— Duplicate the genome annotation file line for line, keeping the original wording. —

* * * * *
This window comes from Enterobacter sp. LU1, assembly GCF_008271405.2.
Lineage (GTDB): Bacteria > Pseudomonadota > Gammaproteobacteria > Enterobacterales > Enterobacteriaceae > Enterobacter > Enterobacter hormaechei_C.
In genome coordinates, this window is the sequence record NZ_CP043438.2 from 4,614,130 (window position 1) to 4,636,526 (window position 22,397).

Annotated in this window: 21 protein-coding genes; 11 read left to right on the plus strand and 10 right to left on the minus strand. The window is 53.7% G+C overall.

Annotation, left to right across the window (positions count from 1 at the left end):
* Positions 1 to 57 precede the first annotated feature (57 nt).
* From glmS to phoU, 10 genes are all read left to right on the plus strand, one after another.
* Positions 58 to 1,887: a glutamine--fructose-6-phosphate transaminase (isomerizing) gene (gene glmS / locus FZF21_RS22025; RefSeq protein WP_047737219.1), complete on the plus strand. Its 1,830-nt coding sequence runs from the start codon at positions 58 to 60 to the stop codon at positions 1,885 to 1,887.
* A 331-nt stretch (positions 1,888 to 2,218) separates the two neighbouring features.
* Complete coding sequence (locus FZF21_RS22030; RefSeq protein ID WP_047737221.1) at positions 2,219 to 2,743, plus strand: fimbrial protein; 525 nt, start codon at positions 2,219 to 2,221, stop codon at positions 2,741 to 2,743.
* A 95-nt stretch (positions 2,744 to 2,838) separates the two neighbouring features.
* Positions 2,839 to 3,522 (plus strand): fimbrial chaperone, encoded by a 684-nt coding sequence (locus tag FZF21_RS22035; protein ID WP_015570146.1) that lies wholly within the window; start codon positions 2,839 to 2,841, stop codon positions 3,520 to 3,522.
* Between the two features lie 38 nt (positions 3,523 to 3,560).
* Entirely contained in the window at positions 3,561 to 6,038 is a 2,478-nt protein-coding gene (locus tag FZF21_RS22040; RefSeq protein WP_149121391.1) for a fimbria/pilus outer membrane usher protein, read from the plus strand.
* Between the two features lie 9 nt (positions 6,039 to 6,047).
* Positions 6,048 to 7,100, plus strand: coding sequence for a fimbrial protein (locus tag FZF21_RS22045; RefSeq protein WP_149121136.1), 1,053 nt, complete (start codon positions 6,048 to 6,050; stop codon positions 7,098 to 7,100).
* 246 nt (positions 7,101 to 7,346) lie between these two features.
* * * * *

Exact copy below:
This window comes from Enterobacter sp. LU1, assembly GCF_008271405.2.
Lineage (GTDB): Bacteria > Pseudomonadota > Gammaproteobacteria > Enterobacterales > Enterobacteriaceae > Enterobacter > Enterobacter hormaechei_C.
In genome coordinates, this window is the sequence record NZ_CP043438.2 from 4,614,130 (window position 1) to 4,636,526 (window position 22,397).

Annotated in this window: 21 protein-coding genes; 11 read left to right on the plus strand and 10 right to left on the minus strand. The window is 53.7% G+C overall.

Annotation, left to right across the window (positions count from 1 at the left end):
* Positions 1 to 57 precede the first annotated feature (57 nt).
* From glmS to phoU, 10 genes are all read left to right on the plus strand, one after another.
* Positions 58 to 1,887: a glutamine--fructose-6-phosphate transaminase (isomerizing) gene (gene glmS / locus FZF21_RS22025; RefSeq protein WP_047737219.1), complete on the plus strand. Its 1,830-nt coding sequence runs from the start codon at positions 58 to 60 to the stop codon at positions 1,885 to 1,887.
* A 331-nt stretch (positions 1,888 to 2,218) separates the two neighbouring features.
* Complete coding sequence (locus FZF21_RS22030; RefSeq protein ID WP_047737221.1) at positions 2,219 to 2,743, plus strand: fimbrial protein; 525 nt, start codon at positions 2,219 to 2,221, stop codon at positions 2,741 to 2,743.
* A 95-nt stretch (positions 2,744 to 2,838) separates the two neighbouring features.
* Positions 2,839 to 3,522 (plus strand): fimbrial chaperone, encoded by a 684-nt coding sequence (locus tag FZF21_RS22035; protein ID WP_015570146.1) that lies wholly within the window; start codon positions 2,839 to 2,841, stop codon positions 3,520 to 3,522.
* Between the two features lie 38 nt (positions 3,523 to 3,560).
* Entirely contained in the window at positions 3,561 to 6,038 is a 2,478-nt protein-coding gene (locus tag FZF21_RS22040; RefSeq protein WP_149121391.1) for a fimbria/pilus outer membrane usher protein, read from the plus strand.
* Between the two features lie 9 nt (positions 6,039 to 6,047).
* Positions 6,048 to 7,100, plus strand: coding sequence for a fimbrial protein (locus tag FZF21_RS22045; RefSeq protein WP_149121136.1), 1,053 nt, complete (start codon positions 6,048 to 6,050; stop codon positions 7,098 to 7,100).
* 246 nt (positions 7,101 to 7,346) lie between these two features.